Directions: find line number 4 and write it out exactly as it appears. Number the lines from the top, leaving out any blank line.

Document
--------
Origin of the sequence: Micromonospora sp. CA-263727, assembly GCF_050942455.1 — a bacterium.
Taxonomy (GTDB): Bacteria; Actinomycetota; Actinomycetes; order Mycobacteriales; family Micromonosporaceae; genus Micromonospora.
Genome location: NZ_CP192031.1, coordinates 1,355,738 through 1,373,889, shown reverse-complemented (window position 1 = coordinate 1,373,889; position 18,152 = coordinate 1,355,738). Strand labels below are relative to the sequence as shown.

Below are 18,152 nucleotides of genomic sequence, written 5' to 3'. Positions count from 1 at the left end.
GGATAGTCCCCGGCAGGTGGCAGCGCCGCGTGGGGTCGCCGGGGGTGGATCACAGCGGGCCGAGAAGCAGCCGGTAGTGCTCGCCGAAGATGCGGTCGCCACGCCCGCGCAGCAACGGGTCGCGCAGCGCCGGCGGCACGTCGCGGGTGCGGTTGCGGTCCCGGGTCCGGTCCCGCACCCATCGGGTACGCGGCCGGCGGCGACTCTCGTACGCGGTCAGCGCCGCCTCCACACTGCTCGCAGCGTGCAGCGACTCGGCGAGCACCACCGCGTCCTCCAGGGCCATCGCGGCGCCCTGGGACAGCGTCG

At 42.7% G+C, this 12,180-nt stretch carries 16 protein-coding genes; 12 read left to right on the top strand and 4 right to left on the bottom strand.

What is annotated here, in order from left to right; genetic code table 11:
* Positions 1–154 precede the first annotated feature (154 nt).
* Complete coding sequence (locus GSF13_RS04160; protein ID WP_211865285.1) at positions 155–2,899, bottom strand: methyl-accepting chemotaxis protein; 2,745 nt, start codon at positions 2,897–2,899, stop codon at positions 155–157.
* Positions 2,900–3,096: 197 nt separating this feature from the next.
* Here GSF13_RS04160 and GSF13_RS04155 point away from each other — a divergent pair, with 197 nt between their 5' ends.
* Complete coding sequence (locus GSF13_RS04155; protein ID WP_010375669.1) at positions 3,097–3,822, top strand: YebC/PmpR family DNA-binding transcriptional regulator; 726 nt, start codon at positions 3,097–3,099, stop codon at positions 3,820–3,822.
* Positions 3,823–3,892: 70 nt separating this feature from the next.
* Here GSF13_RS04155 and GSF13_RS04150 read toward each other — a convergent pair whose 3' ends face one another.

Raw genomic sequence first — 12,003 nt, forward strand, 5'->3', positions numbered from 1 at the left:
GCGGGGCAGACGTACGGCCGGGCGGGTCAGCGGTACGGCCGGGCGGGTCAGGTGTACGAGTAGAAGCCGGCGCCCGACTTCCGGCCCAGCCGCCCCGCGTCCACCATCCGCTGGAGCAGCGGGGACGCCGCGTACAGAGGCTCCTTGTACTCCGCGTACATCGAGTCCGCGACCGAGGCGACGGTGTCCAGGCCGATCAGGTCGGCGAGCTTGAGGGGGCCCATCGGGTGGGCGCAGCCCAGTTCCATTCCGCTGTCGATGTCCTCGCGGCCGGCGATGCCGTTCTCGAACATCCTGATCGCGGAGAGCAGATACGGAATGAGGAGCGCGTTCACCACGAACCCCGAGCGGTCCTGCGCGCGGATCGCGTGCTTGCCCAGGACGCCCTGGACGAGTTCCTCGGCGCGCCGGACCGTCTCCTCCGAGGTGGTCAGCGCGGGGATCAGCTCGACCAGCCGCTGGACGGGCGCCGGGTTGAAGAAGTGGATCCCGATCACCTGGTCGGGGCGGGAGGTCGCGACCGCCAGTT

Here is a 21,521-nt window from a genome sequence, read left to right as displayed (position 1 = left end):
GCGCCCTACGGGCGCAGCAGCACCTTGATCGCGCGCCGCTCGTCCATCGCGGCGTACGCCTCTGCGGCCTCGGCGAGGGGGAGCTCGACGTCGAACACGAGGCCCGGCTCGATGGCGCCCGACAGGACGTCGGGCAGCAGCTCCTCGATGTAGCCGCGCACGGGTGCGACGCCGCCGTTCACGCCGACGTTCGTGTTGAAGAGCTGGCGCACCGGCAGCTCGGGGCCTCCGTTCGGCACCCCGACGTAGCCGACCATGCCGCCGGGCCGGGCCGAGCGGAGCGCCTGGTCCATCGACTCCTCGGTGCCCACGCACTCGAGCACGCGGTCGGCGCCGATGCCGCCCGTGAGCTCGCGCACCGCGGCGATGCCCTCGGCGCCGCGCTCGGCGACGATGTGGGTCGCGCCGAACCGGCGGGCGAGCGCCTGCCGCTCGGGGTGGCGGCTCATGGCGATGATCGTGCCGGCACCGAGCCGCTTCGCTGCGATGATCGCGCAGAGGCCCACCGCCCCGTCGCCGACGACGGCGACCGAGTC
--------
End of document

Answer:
Below are 18,152 nucleotides of genomic sequence, written 5' to 3'. Positions count from 1 at the left end.